The survey, www.surveymonkey.com/s/7YXPKXG, is brief and should take about 10 minutes to fill out.
Everyone is invited to take this survey, dog owners and non owners, alike. Input on the survey is important to the PAC and will help create recommendations that improve overall parks and recreation service to the residents of Ann Arbor.
The survey remains open through Monday, Aug. 12.
The desire for additional dog parks is identified in the Ann Arbor Parks and Recreation Open Space Plan (an element of the City Master Plan). In an effort to ensure PAC is responding to this need in an appropriate manner, the public is being asked for input on where one or more dog parks could be located and what types of amenities should be considered for inclusion in new and existing dog parks.
While there is not a single standard for dog park development, the subcommittee has been working to identify best practices from around the country to develop elements and criteria that we believe will lead to successful dog parks in Ann Arbor. Some of these elements/criteria include location, size, and the features on site. However, the committee knows there may be others, so a key objective of this survey is to understand what additional criteria the public believes is important to successful dog parks.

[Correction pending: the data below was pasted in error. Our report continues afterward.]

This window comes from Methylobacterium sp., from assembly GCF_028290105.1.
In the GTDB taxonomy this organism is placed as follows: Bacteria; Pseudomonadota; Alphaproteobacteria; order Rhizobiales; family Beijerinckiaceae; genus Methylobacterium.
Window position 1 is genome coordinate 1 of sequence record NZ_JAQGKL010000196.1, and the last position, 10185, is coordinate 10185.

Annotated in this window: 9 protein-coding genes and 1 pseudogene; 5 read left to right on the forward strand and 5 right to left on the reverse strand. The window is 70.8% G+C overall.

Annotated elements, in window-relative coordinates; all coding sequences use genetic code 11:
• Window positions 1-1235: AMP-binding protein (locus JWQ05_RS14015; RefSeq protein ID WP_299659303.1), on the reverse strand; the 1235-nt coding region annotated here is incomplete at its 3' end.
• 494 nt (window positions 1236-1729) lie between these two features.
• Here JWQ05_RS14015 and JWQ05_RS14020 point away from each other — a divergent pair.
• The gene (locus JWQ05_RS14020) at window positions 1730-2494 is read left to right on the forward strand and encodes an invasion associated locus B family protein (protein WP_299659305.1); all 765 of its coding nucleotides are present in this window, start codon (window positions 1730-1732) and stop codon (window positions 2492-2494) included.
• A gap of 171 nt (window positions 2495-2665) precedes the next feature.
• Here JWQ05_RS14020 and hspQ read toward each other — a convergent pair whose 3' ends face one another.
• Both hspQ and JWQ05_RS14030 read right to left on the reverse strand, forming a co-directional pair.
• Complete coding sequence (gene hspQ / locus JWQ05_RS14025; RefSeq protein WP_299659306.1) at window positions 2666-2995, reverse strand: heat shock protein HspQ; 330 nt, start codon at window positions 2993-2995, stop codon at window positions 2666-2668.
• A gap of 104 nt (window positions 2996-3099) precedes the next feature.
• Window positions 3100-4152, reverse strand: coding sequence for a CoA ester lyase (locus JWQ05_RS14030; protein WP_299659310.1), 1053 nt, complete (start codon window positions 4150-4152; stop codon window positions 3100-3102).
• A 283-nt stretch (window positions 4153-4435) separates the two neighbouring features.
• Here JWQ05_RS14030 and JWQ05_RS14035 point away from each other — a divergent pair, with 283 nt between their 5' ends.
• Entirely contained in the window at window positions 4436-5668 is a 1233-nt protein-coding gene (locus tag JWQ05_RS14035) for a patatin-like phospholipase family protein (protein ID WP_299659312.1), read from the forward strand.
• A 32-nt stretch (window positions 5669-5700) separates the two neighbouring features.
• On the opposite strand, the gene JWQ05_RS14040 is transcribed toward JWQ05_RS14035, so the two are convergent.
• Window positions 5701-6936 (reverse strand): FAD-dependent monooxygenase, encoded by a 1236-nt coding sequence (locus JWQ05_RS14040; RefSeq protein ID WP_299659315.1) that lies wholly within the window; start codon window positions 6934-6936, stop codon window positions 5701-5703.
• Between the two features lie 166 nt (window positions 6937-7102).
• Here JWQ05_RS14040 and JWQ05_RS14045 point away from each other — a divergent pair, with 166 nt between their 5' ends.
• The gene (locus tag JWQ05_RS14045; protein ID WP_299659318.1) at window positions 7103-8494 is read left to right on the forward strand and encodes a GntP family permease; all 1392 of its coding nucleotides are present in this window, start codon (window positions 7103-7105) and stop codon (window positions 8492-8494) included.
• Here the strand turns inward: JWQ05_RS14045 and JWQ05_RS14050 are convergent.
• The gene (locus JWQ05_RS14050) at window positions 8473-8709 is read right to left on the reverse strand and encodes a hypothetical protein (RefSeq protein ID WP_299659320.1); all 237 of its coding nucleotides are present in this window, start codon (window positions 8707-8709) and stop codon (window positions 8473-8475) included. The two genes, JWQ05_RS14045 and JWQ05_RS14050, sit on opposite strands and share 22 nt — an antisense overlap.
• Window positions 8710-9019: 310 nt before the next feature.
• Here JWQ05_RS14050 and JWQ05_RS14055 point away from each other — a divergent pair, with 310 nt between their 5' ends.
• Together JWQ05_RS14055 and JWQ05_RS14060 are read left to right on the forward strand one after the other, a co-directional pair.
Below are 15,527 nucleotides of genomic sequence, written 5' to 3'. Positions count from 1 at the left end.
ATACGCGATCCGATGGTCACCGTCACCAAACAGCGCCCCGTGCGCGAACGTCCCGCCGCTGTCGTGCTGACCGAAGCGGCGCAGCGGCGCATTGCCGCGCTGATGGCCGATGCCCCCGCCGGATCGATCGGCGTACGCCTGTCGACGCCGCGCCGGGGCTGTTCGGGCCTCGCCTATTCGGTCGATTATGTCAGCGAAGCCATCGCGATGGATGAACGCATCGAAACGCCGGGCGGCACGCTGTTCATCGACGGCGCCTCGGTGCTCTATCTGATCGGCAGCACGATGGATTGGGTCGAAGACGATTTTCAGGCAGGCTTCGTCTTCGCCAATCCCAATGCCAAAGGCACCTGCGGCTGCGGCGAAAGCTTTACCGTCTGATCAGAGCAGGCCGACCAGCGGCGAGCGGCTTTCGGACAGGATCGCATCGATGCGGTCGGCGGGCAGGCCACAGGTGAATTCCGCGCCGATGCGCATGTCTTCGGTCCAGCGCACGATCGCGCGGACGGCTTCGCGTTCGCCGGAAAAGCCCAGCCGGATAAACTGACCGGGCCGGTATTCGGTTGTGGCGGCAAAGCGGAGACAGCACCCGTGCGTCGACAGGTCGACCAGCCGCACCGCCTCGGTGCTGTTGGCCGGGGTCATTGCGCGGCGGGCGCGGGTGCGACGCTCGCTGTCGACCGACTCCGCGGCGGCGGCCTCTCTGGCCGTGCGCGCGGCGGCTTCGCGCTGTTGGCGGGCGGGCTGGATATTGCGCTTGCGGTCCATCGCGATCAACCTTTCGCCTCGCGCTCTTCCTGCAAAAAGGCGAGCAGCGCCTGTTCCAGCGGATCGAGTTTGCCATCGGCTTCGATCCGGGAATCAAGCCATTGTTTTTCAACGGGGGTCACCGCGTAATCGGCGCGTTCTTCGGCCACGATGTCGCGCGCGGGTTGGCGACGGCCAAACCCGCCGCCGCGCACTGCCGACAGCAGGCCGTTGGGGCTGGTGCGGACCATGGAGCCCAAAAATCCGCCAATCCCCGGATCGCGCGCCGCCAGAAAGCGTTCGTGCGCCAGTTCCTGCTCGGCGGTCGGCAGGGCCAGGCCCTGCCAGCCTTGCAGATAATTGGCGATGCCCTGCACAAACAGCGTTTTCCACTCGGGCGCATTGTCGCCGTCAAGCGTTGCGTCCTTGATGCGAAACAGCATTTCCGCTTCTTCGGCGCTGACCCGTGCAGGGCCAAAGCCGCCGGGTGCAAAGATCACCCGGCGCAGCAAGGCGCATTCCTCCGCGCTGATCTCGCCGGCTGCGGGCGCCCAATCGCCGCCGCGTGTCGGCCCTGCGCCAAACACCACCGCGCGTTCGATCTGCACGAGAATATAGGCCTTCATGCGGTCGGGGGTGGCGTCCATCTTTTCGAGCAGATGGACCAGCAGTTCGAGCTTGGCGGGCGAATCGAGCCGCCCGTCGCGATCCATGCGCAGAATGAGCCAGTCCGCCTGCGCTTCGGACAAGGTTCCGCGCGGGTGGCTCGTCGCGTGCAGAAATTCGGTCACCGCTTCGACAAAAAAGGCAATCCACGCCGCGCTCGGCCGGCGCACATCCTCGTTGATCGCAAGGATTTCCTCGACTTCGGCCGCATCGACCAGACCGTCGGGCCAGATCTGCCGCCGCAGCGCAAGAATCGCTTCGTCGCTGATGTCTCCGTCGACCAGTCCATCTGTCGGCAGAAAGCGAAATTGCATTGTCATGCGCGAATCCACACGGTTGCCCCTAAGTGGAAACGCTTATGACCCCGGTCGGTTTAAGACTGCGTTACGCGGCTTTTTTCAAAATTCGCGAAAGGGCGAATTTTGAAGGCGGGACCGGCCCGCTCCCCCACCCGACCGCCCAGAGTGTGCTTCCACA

The Dog Park Subcommittee will also hold two public meetings — Tuesday, Aug. 27, from 7 to 8:30 p.m. in the basement conference room of
Nov 21, 2013 3:56pm It’s the oldest story in the book: “The dog ate my homework.” However, for Payton Moody, 13, of Englewood, Colo., who slaved away for hours on her candy-covered volcano project, that story became painfully true not only for her, but for her poor dog, Reggie. The 2-year-old yellow Labrador